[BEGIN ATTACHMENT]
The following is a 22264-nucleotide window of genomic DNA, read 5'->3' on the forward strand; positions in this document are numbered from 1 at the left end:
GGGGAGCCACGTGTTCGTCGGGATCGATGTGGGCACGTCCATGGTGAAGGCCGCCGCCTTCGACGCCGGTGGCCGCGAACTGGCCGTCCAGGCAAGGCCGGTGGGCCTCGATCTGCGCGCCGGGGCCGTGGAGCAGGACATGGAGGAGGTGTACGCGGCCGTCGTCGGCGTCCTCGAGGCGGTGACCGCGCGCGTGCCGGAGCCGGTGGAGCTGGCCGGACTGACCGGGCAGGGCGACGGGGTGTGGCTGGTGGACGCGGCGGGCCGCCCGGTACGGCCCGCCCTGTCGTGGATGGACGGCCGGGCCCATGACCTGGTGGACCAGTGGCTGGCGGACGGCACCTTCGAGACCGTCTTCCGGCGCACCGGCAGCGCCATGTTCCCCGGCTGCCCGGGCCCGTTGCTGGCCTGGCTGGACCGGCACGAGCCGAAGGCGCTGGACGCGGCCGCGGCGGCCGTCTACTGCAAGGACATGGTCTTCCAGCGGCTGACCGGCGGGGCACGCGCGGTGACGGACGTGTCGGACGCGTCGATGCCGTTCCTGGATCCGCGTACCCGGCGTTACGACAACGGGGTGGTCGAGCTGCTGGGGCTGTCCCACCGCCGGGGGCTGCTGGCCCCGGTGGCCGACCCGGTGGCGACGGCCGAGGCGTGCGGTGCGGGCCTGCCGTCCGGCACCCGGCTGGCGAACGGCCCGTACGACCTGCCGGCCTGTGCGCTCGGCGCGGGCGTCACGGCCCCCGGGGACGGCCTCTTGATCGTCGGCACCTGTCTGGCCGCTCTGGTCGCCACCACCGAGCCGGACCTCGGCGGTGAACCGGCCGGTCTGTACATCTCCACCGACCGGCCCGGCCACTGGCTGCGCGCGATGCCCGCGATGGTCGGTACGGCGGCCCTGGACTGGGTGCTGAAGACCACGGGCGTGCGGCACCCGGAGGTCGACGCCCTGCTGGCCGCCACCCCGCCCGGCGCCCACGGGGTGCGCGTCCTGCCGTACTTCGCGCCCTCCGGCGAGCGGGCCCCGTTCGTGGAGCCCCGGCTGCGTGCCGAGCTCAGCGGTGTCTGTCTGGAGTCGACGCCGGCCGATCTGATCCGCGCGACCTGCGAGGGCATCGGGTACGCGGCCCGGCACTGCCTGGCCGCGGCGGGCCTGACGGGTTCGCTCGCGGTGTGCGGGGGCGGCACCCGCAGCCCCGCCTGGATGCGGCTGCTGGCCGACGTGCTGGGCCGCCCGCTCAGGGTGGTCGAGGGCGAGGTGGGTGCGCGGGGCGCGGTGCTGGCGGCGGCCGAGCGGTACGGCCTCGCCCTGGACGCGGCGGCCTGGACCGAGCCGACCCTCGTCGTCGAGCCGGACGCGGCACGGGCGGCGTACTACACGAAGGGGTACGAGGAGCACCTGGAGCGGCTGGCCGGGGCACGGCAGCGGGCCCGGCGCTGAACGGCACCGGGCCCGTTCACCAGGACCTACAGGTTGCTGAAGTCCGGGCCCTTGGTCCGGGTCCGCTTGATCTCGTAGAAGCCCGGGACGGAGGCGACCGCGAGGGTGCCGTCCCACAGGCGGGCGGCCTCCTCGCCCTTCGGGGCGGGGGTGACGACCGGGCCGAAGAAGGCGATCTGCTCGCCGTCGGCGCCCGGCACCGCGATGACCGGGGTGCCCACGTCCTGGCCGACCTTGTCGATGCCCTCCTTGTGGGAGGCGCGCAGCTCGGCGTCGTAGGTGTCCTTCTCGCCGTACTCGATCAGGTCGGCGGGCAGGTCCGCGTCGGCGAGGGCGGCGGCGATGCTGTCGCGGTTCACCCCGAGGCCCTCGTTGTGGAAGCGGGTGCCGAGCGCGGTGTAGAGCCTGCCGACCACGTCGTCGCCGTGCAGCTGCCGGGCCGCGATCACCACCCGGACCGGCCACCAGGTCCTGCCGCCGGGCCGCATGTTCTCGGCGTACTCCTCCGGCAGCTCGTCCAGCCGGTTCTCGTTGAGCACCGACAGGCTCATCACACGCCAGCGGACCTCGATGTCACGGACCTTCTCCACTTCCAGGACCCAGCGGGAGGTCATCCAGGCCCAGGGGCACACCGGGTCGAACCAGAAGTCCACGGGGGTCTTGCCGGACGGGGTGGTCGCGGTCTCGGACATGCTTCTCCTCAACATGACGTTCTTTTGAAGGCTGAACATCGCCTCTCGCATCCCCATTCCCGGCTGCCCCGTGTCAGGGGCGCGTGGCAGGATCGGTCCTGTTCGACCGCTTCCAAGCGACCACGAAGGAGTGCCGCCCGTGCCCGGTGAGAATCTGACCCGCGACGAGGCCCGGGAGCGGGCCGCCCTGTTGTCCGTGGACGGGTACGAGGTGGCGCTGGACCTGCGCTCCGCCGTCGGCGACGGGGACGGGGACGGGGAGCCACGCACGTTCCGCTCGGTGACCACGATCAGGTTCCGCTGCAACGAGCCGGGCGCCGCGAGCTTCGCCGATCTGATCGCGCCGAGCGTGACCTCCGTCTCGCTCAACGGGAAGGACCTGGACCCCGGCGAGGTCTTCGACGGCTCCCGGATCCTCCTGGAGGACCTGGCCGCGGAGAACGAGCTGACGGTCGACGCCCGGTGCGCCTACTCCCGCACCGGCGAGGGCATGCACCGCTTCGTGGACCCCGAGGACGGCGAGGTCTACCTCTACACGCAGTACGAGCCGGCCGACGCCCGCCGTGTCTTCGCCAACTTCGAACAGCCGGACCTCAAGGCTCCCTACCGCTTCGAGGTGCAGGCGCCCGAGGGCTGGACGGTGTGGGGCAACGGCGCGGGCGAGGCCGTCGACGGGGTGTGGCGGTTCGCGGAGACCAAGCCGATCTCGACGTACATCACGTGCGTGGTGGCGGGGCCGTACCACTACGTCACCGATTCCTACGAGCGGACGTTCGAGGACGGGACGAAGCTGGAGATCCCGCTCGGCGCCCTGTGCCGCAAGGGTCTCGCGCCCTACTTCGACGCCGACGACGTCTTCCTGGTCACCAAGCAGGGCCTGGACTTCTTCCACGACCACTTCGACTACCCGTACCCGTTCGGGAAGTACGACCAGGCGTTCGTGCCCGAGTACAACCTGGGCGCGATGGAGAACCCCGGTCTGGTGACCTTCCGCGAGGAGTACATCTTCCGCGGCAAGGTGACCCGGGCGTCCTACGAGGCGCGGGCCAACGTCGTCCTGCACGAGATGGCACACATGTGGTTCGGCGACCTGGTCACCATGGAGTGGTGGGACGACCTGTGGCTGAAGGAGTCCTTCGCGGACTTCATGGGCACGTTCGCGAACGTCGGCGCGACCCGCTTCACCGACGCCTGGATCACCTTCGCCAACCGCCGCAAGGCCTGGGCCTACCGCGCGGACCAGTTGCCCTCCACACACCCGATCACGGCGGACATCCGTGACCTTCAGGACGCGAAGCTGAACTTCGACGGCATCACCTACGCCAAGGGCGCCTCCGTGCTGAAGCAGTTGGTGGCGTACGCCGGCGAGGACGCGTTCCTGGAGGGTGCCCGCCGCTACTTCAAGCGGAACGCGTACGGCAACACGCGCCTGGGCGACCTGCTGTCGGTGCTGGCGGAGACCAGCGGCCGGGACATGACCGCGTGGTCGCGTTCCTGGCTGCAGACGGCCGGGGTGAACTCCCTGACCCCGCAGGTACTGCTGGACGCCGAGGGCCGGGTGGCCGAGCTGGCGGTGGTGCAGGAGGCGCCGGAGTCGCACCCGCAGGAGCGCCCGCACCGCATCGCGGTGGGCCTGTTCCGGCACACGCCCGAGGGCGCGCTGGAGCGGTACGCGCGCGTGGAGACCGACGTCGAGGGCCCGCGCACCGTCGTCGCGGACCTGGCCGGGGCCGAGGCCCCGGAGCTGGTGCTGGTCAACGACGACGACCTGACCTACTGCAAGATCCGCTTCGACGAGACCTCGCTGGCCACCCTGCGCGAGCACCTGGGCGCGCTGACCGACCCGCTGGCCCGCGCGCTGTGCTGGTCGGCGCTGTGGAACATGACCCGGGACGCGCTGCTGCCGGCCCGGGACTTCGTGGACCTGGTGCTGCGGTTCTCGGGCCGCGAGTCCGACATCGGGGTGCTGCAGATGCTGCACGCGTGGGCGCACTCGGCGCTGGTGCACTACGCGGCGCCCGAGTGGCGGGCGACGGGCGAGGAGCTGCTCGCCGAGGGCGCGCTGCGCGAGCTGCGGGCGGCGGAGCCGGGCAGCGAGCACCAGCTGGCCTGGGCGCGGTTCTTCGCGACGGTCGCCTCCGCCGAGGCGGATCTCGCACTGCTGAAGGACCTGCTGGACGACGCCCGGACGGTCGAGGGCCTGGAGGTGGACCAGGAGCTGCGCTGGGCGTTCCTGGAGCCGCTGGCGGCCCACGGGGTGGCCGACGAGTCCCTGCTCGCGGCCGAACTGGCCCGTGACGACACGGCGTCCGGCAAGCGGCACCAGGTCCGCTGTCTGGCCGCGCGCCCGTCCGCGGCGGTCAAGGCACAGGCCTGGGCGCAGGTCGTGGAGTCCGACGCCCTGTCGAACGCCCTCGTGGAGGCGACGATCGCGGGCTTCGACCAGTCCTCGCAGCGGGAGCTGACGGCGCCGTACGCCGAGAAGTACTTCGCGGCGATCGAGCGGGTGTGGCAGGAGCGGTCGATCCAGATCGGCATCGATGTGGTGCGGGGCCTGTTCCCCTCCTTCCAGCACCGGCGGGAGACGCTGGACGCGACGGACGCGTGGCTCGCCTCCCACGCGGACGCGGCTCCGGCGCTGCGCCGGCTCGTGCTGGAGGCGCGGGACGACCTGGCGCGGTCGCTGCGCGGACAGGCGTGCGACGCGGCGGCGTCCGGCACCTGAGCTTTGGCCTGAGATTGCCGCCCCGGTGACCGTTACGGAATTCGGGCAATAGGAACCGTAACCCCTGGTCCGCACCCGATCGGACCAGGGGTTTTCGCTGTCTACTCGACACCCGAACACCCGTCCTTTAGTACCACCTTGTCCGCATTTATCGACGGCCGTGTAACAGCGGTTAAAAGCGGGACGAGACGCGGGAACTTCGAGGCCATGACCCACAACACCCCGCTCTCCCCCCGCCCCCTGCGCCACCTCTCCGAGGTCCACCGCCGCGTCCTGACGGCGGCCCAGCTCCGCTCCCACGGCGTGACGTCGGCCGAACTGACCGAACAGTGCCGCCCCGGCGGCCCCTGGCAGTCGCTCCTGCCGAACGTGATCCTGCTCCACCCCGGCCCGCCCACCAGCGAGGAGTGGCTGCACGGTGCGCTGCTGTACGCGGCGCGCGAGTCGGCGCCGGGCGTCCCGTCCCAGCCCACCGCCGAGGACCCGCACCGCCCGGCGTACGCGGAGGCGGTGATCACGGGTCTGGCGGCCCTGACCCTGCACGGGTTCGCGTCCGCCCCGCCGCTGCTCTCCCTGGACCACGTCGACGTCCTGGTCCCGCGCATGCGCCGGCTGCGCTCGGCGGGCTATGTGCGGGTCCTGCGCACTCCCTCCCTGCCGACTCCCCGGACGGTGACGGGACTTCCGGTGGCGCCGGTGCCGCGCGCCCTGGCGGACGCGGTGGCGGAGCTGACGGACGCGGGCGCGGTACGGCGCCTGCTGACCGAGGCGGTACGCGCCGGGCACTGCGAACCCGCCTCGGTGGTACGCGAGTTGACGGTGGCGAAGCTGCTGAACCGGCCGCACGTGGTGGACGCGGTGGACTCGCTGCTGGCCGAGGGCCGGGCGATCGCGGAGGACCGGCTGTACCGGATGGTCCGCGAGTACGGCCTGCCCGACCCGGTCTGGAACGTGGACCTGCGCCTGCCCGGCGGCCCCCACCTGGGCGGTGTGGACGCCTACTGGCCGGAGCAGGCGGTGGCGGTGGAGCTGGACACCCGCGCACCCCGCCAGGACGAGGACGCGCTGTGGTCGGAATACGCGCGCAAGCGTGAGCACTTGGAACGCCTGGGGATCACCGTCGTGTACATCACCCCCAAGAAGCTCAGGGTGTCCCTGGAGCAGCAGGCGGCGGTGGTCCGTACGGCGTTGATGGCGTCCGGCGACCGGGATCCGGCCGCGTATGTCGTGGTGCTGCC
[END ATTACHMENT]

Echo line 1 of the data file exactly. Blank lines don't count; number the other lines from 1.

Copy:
The following is a 22264-nucleotide window of genomic DNA, read 5'->3' on the forward strand; positions in this document are numbered from 1 at the left end: